One Year In, St. Louis County Police Chief Barton Defends Her Record On Race
St. Louis County Police Chief Mary Barton says she remains the best person to lead her 950-person department, despite increasing pressure to step down.
“I’m fair, I’m equitable, and I listen to everyone’s side,” Barton said Friday in an interview on her first year in office. “I refuse to become involved in politics. I have to tune out all that noise, and just move forward, and move this police department forward in the direction that it needs to go. And this department is moving forward to being very equitable.”
A report released late last year by the consulting firm Teneo Risk identified a “serious racial divide” within the department, exacerbated by personnel policies that were seen as subjective. The firm said there was “a narrowing window of opportunity” to address the issues.
Barton has frequently stumbled around racial issues. Last June, she had to walk back a comment she made in a meeting with the St. Louis County Council in which she dismissed the existence of systemic racism in the department. At least four Black officers are suing the department alleging discrimination in hiring and promotions. One, Lt. Col. Troy Doyle, was widely considered the leading candidate for chief. And both the Ethical Society of Police and the county council have issued no-confidence votes in Barton, while the County Police Officers Association considers whether to do the same.
“You can't fix years of problems in one night or one year,” said Barton, who was sworn in April 30, 2020. “This is an ongoing, ever changing, ever moving forward process.”
She pointed to her regular meetings with the Ethical Society, which advocates for officers of color, and her speed at dealing with individual incidents such as academy instructors using racial slurs as evidence of her effort to bridge the divide. She has also boosted training around racial equity in the department and launched a unit focusing on the issue. However, the Teneo report found the department was not using the unit well.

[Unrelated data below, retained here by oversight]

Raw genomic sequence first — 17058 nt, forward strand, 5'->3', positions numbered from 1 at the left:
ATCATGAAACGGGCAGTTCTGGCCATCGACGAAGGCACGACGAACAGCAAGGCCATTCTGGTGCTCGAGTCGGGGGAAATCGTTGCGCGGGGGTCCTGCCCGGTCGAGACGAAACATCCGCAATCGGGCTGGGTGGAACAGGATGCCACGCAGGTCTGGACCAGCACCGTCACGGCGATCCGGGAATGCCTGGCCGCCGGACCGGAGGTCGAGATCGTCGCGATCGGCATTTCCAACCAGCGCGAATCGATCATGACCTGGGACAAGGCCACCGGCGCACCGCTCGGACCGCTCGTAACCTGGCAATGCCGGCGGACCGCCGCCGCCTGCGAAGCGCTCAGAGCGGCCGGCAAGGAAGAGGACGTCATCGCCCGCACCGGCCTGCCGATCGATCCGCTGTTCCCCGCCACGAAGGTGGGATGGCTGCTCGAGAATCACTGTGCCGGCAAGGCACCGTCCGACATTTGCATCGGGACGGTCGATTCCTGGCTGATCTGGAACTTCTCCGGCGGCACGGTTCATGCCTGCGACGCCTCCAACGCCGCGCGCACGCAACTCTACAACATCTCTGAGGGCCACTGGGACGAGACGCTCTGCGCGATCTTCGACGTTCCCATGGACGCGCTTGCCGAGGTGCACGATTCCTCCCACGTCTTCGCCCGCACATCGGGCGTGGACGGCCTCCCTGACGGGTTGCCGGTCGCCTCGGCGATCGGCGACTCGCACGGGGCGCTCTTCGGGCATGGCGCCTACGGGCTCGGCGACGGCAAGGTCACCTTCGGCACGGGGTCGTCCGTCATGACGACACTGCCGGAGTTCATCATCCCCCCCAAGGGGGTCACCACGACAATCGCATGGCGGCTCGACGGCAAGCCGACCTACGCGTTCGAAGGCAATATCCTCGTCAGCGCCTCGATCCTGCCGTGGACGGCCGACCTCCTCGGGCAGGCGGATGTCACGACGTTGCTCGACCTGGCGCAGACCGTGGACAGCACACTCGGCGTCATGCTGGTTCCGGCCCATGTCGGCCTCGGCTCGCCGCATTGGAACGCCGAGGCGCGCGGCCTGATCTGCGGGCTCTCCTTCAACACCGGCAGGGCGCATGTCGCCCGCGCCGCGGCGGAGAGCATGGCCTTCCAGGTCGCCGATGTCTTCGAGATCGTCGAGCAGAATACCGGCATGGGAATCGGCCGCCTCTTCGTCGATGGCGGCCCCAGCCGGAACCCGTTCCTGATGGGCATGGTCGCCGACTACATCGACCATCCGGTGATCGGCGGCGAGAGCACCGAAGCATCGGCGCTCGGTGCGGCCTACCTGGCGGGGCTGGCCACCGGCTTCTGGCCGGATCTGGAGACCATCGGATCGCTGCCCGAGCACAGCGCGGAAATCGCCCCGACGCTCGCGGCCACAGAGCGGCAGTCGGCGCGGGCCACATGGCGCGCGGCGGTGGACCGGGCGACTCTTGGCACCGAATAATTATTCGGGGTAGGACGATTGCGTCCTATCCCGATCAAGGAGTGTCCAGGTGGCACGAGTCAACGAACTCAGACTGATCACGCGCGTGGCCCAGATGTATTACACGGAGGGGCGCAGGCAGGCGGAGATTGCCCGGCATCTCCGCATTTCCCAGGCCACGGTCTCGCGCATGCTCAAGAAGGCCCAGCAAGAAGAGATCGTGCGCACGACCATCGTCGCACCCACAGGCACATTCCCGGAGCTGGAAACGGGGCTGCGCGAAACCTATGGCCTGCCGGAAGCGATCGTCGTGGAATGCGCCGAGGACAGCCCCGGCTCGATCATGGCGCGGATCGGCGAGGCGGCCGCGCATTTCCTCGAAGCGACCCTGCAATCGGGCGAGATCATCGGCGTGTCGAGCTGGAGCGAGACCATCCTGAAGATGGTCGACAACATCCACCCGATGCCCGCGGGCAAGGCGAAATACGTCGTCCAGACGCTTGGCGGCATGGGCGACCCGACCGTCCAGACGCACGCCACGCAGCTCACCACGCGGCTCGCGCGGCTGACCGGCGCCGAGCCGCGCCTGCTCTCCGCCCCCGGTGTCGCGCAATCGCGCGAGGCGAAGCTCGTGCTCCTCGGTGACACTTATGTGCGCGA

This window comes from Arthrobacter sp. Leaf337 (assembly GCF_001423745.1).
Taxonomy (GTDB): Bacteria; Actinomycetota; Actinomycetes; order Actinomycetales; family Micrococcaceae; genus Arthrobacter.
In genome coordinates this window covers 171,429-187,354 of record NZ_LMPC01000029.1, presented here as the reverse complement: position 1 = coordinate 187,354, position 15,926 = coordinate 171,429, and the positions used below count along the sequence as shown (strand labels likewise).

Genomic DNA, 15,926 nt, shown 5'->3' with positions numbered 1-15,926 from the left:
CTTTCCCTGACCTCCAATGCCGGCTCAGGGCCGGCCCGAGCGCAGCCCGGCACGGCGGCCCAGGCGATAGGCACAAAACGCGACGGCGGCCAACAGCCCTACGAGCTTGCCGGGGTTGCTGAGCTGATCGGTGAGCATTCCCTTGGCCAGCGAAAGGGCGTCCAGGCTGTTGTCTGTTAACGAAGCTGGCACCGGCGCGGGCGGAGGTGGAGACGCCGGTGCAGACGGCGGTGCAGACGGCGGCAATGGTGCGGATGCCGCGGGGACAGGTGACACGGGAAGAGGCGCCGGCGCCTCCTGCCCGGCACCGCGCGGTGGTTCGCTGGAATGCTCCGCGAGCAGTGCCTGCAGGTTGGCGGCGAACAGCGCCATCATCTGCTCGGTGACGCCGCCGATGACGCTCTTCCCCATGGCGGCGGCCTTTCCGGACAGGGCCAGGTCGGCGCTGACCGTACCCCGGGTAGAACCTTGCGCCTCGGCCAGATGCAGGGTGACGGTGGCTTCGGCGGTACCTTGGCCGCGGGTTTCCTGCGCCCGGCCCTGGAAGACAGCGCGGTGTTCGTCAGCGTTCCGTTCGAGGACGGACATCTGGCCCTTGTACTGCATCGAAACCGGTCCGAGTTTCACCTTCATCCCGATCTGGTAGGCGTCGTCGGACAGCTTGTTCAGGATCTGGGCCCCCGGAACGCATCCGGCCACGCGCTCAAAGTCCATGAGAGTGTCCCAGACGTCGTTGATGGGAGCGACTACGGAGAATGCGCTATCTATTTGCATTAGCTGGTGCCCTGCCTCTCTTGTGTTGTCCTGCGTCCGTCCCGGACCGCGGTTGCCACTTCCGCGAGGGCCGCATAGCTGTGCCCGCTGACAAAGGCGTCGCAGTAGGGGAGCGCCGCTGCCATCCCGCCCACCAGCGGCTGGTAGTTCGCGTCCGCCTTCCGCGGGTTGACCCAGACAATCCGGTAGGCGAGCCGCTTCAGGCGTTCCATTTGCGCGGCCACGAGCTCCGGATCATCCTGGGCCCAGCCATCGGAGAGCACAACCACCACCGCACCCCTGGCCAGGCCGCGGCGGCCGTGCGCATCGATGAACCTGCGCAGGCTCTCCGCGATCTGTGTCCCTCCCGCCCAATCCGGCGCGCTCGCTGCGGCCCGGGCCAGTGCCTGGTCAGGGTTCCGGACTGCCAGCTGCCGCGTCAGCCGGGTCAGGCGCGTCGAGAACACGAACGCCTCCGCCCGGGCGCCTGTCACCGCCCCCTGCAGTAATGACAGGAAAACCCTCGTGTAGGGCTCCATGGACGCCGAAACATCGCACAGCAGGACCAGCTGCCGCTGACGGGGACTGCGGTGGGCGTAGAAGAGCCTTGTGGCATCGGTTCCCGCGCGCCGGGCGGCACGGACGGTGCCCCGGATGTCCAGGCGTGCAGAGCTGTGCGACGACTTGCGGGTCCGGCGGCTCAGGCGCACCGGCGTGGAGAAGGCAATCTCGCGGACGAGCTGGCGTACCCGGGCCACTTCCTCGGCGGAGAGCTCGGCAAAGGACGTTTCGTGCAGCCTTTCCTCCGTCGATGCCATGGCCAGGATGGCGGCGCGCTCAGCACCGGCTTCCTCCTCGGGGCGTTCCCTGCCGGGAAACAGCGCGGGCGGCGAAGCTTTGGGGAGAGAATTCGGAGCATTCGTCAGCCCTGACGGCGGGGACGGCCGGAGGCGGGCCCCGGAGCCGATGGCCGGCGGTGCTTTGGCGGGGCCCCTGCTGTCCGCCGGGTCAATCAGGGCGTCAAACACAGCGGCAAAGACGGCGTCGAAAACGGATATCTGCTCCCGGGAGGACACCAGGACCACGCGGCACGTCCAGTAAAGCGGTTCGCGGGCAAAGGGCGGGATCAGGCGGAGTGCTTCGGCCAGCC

The department has also enrolled in ABLE, a program out of Georgetown University that teaches officers to intervene in the field when they see their colleagues acting improperly. A spokesman for the department said he was not aware of any instances in which an officer used the training to call out another officer.
“I’ll define success as less instances that are brought to our attention that we believe may be racially motivated or acts of intolerance, or sometimes just plain not educated,” Barton said.
Policing in the pandemic
In some ways, Barton said, the ongoing COVID-19 pandemic was a major obstacle as she took over the department.
“But in other ways, it made us be creative and think of new ways to engage with people when you couldn't actually either go talk to them or go out and engage in events with them,” she said. “But I'm happy to say that even though we engaged in creative ways, our delivery of services to the citizens of St. Louis County did not diminish.”
About 200 employees of the department, both officers and civilians, tested positive for COVID-19 over the course of the pandemic, Barton said. All but one have been able to return to work.
Cooperation with the city
With County Executive Sam Page and St. Louis Mayor Tishaura Jones both exploring ways to increase cooperation in policing, Barton said the focus of any effort should be on sharing intelligence between the departments.
“Crime really doesn't know any boundaries between the city or the county or the county or municipalities,” she said. “So anything that you can do to address ongoing crime, especially violent crime and homicides is well worth the investment.”
The Teneo report for the county, and a separate one that evaluated the St. Louis Metropolitan Police Department, both faulted a lack of coordination and sharing of information between and within the departments.
A combined policing effort in the city’s Walnut Park West neighborhood and the city of Jennings in the county was able to bring down crime in those areas. But officials acknowledged it got off to a rough start because the extent of the cooperation was not initially made public. Teneo was an adviser on that effort, and the county has retained the firm to provide further consulting services.
You can hear more from Barton’s interview Monday on "St. Louis on the Air."
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